Check out Associate Professor of Sociology and Urban and Community Studies Kim Price-Glynn's recent article in Gender, Work & Organization titled "An Ideology of Collective-Intensive Mothering: The Gendered Organization of Care in a Babysitting Cooperative."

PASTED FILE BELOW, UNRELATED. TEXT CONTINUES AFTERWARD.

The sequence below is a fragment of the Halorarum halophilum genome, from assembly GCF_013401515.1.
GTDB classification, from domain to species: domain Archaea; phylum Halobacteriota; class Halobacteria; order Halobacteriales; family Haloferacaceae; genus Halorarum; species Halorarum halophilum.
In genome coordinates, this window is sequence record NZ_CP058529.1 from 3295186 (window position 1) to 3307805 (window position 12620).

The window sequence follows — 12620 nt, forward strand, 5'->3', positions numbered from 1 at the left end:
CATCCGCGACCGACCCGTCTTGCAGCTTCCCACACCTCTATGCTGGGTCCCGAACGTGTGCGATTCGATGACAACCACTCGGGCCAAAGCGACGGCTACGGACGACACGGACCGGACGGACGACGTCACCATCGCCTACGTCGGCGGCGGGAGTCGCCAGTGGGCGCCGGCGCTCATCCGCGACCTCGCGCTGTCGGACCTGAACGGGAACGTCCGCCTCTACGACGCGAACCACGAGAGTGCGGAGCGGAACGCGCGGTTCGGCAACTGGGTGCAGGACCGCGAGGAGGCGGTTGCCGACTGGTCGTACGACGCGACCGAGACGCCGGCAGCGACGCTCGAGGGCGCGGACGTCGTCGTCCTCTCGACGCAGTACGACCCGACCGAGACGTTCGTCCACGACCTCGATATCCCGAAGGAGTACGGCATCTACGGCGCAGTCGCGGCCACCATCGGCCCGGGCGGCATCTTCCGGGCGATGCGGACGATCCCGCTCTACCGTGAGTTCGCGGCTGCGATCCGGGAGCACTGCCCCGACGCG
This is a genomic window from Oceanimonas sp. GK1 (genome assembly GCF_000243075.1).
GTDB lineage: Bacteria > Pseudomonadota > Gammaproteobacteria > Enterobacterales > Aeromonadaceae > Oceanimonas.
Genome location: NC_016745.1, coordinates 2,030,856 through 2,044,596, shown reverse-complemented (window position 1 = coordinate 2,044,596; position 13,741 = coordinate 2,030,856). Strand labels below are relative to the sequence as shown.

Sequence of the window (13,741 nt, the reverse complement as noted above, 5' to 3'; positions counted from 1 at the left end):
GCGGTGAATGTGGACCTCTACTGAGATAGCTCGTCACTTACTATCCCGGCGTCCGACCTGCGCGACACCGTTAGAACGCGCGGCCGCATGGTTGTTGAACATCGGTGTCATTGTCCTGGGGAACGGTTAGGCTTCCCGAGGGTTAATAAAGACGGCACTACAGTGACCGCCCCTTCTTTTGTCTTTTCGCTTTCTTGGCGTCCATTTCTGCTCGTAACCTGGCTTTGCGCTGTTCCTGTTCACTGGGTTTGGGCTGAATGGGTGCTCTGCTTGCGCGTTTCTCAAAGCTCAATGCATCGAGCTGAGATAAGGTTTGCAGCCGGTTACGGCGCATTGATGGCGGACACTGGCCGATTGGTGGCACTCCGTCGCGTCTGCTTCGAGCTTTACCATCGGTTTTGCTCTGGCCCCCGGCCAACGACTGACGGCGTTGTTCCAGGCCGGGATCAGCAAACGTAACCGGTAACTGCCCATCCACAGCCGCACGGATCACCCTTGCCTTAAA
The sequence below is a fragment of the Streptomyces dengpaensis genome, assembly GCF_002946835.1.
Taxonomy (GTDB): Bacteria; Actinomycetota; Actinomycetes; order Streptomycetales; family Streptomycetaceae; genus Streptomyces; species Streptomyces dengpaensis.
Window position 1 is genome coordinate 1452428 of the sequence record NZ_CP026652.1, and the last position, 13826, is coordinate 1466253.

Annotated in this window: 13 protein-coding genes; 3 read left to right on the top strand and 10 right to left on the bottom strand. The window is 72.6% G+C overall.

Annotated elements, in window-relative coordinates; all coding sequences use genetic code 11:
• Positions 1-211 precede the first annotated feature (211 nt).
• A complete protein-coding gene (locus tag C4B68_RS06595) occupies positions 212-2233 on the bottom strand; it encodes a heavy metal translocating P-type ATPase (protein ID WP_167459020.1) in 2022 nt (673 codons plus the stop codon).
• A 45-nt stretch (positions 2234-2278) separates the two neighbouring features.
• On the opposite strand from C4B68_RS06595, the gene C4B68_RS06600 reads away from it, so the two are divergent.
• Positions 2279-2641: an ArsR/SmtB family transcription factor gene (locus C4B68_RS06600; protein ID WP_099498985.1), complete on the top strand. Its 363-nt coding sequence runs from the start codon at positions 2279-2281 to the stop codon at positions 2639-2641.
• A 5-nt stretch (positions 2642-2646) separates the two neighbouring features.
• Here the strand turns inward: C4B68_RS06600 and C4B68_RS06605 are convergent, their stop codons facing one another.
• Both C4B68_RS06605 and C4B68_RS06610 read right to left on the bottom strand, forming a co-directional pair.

Babysitting cooperatives offer reciprocity-based short-term childcare for members. In practice, the babysitting cooperative (co-op) under study has contradictory outcomes that both relieve and burden its participants. This study is based on ethnographic methods: 4 years of participant observation, 28 in-depth interviews with 18 members and 10 spouses and an analysis of babysitting co-op texts. This research extends the ideology of intensive mothering to include collective-intensive mothering, a group form of intensified caregiving reproduced by the babysitting co-op's gendered organization of care. To accomplish collective-intensive mothering, babysitting co-op members employ intensive mothering beliefs and practices in conjunction with other group members. What is more, co-op members collectively intensify their mothering practices with other members' children in addition to their own. Given need for more (and better) caregiving alternatives, the lack of scholarly attention to unpaid cooperative caregiving groups, like babysitting co-ops, is surprising. This research seeks to address this gap.